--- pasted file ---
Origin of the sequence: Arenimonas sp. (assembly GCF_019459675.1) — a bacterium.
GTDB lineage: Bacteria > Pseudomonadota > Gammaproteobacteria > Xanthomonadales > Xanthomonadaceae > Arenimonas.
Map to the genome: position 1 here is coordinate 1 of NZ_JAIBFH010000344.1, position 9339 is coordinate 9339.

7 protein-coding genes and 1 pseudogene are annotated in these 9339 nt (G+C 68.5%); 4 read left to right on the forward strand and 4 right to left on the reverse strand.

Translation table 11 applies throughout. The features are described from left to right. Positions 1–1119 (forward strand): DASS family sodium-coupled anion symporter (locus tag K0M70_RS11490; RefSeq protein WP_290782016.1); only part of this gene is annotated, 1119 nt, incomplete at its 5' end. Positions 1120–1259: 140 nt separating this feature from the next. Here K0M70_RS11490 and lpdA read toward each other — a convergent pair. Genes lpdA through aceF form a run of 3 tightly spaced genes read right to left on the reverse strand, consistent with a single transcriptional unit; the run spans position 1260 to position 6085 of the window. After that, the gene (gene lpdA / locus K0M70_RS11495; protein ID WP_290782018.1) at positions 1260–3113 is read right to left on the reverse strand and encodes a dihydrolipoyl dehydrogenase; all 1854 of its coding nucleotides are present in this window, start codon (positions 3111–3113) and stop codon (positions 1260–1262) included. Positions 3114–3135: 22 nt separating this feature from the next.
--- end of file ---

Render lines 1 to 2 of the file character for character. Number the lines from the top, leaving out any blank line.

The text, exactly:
Origin of the sequence: Arenimonas sp. (assembly GCF_019459675.1) — a bacterium.
GTDB lineage: Bacteria > Pseudomonadota > Gammaproteobacteria > Xanthomonadales > Xanthomonadaceae > Arenimonas.